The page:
“If you want something done, do it yourself. Yep!” says Mr. Zorg in the Fifth Element. Probably motivates us to start our projects.

I am a big fan of model trains but unfortunately I do not have a permanent room but what can I do if I already have a nice collection of trains especially steam engine models?
It is so nice to see the spinning wheels and moving rods. I was looking for a nice solution to display some of my collection and also run the engines. On the market there are a several products available for high price, with limited ways to place a large American steamer. So here comes again, I have to do something better and nicer myself. :)

The Broadway Limited came out once with a display bridge designed for the expensive brass Big Boy, but there were only fixed bearings and only for the Big Boy wheel arrangement. The basic idea was there I just needed to re-think and modify my display to serve different axis arrangements and have a nice look.


Lately I found this very interesting photo about a steamer dyno. So they actually existed in a kind of similar way as my design. Nothing new under the sky. :)

I already have plans to build a real loco dyno with measuring feature.

Step 1: The displays

Bridge I., ( I call: the cherry bridge) has a cherry wood base and hand cut hard wood structure. I used ready made 4 x 4 mm and 2 x 2 mm hardwood rods from the local model shop. Cut all the elements and glued them together. The bridge structure is painted to very dark brown color.

Bridge II., (I call: the wenge bridge) has maple and wenge wood base and laser cut wenge structure what I only nailed, except the top of the bridge where the tracks are, there I had to use some glue. The finishing is only tung oil, amplifying the beautiful color and the wood grains of the wenge.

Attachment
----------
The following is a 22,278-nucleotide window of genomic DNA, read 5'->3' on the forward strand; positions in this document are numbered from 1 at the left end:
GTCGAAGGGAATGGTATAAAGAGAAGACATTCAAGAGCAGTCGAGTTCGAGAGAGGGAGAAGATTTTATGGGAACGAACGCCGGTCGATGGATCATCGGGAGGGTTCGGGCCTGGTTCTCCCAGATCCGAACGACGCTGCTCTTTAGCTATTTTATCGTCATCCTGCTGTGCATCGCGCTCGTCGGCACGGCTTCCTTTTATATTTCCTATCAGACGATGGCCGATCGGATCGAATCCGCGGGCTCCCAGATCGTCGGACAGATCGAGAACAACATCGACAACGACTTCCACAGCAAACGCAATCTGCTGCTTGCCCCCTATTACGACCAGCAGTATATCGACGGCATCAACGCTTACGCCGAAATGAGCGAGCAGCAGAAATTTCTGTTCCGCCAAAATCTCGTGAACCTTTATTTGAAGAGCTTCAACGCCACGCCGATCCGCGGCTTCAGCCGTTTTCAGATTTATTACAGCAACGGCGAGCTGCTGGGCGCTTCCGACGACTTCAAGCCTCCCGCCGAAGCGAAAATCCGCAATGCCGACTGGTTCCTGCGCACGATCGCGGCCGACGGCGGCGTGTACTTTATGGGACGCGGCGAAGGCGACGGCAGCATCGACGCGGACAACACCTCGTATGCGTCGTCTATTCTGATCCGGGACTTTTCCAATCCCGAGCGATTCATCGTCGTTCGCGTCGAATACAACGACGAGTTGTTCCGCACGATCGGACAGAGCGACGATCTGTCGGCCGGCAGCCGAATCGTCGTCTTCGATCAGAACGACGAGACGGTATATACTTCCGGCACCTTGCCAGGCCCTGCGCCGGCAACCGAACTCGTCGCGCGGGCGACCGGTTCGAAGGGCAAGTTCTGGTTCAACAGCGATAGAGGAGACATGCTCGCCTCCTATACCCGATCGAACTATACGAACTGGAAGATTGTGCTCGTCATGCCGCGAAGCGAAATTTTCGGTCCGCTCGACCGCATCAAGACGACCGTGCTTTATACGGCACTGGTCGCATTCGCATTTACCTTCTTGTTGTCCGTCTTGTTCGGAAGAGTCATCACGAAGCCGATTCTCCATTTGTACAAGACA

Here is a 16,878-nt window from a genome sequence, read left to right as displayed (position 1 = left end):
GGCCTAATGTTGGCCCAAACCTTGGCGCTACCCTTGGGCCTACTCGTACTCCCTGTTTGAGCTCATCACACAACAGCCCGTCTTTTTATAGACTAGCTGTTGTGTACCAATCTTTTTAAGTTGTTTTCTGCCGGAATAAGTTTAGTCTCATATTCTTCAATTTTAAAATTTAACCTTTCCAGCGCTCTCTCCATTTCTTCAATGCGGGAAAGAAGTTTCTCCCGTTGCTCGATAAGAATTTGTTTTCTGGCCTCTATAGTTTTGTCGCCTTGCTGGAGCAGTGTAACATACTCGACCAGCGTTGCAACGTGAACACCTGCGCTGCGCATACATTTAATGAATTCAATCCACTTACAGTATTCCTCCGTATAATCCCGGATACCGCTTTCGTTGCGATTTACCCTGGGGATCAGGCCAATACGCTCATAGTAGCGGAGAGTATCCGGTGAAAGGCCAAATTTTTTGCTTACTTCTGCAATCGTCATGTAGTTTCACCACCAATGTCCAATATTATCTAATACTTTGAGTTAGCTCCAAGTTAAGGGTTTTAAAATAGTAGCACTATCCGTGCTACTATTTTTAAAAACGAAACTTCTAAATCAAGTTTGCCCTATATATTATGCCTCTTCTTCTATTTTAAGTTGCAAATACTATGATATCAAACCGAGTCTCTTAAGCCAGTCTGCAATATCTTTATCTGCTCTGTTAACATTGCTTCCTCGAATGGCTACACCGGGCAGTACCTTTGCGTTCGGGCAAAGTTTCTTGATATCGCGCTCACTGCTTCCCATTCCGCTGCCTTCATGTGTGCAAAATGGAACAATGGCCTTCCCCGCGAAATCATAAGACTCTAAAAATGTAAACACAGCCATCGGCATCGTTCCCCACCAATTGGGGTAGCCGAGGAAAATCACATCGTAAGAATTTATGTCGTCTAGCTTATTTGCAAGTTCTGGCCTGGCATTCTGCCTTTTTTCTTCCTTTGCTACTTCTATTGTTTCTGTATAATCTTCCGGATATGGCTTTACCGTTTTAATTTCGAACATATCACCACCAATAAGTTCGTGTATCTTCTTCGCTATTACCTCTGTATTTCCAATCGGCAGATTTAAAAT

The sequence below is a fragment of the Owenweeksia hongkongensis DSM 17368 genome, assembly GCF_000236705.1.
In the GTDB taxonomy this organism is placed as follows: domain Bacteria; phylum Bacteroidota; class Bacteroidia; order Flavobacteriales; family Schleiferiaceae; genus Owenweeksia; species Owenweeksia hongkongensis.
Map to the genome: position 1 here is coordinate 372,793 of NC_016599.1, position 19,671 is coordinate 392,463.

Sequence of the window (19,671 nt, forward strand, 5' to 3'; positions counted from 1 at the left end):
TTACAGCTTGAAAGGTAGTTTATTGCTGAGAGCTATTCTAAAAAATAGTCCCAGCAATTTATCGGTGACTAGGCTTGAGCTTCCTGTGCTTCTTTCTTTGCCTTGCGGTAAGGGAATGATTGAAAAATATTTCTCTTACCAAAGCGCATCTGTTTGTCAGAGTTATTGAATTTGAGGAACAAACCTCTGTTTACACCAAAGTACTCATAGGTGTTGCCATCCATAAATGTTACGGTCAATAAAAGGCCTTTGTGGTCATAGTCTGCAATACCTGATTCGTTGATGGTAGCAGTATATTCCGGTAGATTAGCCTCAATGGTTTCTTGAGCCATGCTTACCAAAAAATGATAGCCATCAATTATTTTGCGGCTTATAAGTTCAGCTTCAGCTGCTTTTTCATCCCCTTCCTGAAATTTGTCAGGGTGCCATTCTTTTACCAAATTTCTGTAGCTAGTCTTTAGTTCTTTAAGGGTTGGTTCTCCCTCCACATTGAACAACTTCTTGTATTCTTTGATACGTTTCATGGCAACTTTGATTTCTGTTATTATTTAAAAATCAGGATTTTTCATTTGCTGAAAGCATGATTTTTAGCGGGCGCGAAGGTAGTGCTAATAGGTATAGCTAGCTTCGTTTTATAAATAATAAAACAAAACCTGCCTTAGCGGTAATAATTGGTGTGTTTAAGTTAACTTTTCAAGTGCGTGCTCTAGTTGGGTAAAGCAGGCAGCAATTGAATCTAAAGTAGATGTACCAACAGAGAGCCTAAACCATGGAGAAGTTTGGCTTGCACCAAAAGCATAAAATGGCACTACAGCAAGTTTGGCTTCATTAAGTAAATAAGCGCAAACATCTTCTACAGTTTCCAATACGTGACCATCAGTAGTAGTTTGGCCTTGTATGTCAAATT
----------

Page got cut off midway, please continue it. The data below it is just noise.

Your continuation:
Both bridges are capable to handle the Big Boy as the biggest loco. The wenge bridge has lighting separately switchable on both side of the display. Both can be used under analog or DCC (digital) mode, only need to plug the 2 track wires.

These bridges at this stage can not handle 3-rail system models, such as a Marklin. For that a little tweaking is necessary.

Videos of the bridges:


Let’s see the details...
<p>I finished building a Aster DB 38 and a OS Britannia. I would like a bridge for each of the locomotives with display cases. I can you photos if you would kindly give your email address, my email is rshar786@yahoo.com and my telephone number is 408-608-8787.</p><p>Regards</p><p>Rafique Shariff</p>
<p>There is a rather good promo video - about an hour, on the Big Boy and similar model locomotives.</p><p>When diesels came out, the coal burners were basically junked because diesels are like cars - you just climb in and start them up and they go; where as the coal burners - while excellent pullers - they required SO MUCH work (= people, time, wages, hardware, servicing, infrastructure, workshops, watering and coaling depots etc) to keep them running and to get them going, that they basically became uneconomical and redundant.</p><p>Still like them though...but it annoys me why they ran them SO rich - so they belched out huge clouds of black smoke, instead of running them with a clean burning air to fuel ratio.</p>
<p>excellent ........very very good</p>
very cool <br>excellent
What are locomotives? Are they handmade? <br>
No, they are very fine models from MTH and Broadway Limited. <br>I wish to make this kind of engines :)
I've not been into model trains for several decades, but this instructable caught my eye for some reason. I have to say I'm glad I took the time to read it! Excellent photography, very well written, and showcasing some masterful craftsmanship
When I first saw this, I said, &quot;Wait, isn't there something out there like this?&quot; If so, it certainly cannot be of this quality or precision. This is a work of art. Craftsmanship is still alive, as well as love of a project.

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Bio: Hungarian guy in The Netherlands. Check my website for nixie clocks!
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